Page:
It appears Prodi has no intention of going down without calling his allies and the opposition to task.

Good for him.

The planned government reunion has begun now after an hour's delay.

by de Gondi (publiobestia aaaatttthotmaildaughtusual) on Mon Jan 21st, 2008 at 03:55:57 PM EST
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The crisis is reportedly being covered online now by the BBC, le Monde and el Pais.
by de Gondi (publiobestia aaaatttthotmaildaughtusual) on Mon Jan 21st, 2008 at 03:49:32 PM EST
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The crisis has the character of the most florid of Italian operettas, and Ivonne and I can read it and laugh. But we do not lose sight of the underlying tragedy  of one of the regions in the world that we love the most.

Over the last couple years, we have read your diaries and comments with great anticipation, de Gondi. You provide a window for us, with wit and penetration. Thanks, and --is there a real likelihood that the Italian population can alter this toxic Berlusconi disease aftermath? How might this happen? Is it an impossible dream, or a real possibility?

Capitalism searches out the darkest corners of human potential, and mainlines them.

by geezer in Paris (risico at wanadoo(flypoop)fr) on Tue Jan 22nd, 2008 at 11:48:08 AM EST
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I tend to be grim over the prospects. My impression is that Italy's national identity is constantly a matter of contention. I'll try to explain since it concerns all nations. Successful states are the result of negotiating between the elites. Sometimes matters break down into a civil war, such as the Union vs. the Confederation, Lebanon, etc. Or a failed state. Italy has gone through several phases since the breech of Porta Pia. A strong anti-clerical phase that lasted through the Great War. The Catholic-Fascist alliance that lasted  through the Second World War. And the present Republican phase characterized by opposition between the communist and liberal heirs of the Liberation on one side, and the Church and the fascists, comforted by Cold War Atlanticism, who refuse to recognize the republic as a national identity. That's nearly 150 years of divisiveness in which politics is lived as irreconcilable oppositions. It's the politics of enemies and friends, not of political divergences under a common roof.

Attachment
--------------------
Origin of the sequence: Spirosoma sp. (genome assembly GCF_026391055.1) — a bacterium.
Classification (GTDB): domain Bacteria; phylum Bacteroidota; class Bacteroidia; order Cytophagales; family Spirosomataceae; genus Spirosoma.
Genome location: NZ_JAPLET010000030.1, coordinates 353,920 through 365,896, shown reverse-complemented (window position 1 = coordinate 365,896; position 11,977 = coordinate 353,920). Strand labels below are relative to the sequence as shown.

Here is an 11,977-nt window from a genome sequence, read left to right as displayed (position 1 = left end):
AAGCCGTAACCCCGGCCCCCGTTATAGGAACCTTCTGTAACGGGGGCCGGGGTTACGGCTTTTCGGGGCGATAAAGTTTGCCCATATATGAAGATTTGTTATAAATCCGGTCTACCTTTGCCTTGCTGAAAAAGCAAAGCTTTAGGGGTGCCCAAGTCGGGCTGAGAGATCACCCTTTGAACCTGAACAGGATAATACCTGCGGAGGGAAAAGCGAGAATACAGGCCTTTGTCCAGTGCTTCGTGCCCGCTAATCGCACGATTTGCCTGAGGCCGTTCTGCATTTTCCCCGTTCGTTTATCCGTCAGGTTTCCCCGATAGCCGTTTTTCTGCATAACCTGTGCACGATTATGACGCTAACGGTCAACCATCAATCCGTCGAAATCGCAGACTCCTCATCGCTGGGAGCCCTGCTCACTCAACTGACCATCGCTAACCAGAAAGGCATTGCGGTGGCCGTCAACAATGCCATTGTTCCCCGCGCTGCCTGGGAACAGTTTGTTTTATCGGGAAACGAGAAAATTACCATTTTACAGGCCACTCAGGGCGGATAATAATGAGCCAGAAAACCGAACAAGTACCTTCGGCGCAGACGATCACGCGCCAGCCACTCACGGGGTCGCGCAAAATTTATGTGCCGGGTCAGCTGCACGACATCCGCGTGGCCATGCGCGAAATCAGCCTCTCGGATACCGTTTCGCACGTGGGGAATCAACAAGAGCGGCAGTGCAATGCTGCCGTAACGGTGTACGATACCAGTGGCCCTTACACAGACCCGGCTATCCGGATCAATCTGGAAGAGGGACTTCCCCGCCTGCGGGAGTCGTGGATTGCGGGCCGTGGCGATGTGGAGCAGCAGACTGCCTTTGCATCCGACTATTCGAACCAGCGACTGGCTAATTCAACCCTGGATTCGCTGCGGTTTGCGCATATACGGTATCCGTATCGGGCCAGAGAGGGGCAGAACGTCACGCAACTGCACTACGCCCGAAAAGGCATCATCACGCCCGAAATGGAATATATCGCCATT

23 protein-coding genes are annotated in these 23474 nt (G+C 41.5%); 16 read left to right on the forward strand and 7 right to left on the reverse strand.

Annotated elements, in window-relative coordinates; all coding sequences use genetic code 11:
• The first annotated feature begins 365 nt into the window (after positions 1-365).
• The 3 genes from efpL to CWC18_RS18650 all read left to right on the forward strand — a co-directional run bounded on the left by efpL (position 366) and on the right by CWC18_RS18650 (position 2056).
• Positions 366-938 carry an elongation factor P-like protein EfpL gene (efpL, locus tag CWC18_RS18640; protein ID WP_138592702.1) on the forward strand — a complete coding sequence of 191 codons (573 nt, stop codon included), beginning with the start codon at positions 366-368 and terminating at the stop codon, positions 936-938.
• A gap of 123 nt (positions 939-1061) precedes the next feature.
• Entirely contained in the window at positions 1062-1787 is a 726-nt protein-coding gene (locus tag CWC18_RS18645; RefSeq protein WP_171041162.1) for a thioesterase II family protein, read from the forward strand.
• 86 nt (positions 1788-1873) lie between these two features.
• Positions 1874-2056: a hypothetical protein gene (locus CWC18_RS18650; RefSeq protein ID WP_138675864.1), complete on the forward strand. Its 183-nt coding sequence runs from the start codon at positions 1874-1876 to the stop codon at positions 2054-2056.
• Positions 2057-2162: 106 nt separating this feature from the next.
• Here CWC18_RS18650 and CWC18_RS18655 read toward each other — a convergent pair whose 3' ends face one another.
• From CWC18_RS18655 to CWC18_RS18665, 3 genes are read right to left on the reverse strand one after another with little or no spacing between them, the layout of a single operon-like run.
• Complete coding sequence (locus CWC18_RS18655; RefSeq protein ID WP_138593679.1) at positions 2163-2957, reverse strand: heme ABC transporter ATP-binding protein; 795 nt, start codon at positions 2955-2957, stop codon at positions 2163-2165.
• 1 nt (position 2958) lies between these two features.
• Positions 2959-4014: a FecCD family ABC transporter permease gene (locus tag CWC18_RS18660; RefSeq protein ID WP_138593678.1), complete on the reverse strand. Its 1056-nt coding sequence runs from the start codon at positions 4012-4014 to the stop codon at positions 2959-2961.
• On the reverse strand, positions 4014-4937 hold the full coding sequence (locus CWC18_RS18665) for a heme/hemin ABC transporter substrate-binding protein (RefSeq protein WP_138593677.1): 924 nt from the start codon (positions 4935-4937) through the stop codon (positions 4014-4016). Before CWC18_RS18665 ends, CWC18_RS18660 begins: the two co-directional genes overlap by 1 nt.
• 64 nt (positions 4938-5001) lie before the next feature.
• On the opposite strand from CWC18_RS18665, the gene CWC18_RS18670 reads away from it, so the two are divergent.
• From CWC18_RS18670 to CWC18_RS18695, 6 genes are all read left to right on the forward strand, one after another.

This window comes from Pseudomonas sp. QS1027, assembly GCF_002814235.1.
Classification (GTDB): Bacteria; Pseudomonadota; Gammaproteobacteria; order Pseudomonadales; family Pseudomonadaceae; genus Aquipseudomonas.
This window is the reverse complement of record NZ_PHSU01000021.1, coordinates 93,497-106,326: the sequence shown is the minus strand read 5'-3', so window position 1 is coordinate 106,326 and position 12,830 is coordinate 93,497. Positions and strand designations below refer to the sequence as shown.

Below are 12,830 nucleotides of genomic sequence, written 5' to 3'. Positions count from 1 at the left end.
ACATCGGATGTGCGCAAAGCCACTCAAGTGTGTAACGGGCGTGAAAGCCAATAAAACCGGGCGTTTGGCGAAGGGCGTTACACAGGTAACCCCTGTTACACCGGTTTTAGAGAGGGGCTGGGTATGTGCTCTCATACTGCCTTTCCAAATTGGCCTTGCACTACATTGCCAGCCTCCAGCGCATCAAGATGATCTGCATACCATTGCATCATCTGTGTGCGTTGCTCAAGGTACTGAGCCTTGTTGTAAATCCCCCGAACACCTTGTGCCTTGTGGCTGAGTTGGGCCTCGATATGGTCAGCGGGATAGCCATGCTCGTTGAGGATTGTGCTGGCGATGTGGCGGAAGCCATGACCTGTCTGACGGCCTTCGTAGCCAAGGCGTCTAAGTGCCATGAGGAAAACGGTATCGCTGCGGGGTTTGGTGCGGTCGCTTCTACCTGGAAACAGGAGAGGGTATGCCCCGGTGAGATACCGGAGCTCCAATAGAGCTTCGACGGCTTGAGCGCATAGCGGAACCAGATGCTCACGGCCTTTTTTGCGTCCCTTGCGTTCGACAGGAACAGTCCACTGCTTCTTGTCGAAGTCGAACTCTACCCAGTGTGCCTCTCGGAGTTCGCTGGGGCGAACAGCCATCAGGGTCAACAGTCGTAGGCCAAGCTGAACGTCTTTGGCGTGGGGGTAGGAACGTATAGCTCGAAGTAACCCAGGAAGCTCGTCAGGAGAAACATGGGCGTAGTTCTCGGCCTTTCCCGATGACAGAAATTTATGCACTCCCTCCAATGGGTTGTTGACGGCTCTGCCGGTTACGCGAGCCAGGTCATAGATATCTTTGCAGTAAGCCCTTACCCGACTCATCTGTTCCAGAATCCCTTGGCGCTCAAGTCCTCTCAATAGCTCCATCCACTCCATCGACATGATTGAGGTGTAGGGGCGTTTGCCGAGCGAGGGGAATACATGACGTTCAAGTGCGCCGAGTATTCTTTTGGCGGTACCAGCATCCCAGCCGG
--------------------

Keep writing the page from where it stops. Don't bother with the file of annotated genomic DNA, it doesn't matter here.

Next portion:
While a relative majority of citizens identifies with the values of the Resistance and the Liberation, large sectors of the population refuse the state, despite the fact that the Resistance acknowledged the Church's role and accepted neo-fascist parties as part of the democratic spectrum.

The present right wing in Italy is subversive. It has no intention of negotiating national identity. It would very much like to scrap the constitution and the nation-state of Italy. Berlusconi is quite simply a subversive fascist (other than corrupt) who has never honoured any of the nation's symbols or commemorations. Together with a group of populist racists, the Lega Nord, he has sought to change the Constitution to his own vision. In short Berlusconi epitomizes the ancien régime, a pre-enlightment age where people are subjects not citizens, and the elite are above and beyond the law.

There are two points that play to the nation's favour concerning Berlusconi. He is getting very old. And he is so damned self-centered that he is incapable of seeing anything beyond his prurient interests or those of his American chums. Unfortunately this casts a very bad light on Italy, hostage to a petty mobster, a greedy Church and fascist nostalgiacs. France in this respect did a hell of a lot better at the end of the war.

by de Gondi (publiobestia aaaatttthotmaildaughtusual) on Tue Jan 22nd, 2008 at 05:01:34 PM EST
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There are several converging issues that led to this crisis. The main issue is the decision of the Constitutional Court, la Consulta, to admit all three referendums on the present electoral law, the "porcellum," on January 16th, after only five hours of deliberation, lunch included.

The present electoral law was so contrived by the Berlusconi government to make an upset victory by the Right in 2006 more probable. It also eliminated the voter's right to vote for a candidate instead of a party. It was in the end a plebiscite between Berlusconi and Prodi as representatives of two broad coalitions based not so much on political affinity or a common program as on opportunism and backroom bargaining. In the final analysis, individuals were appointed to the Senate and the House according to previous agreements rather than being directly elected. Senators and Deputies represent cronies, pre-electoral deals and parties, not the citizenry.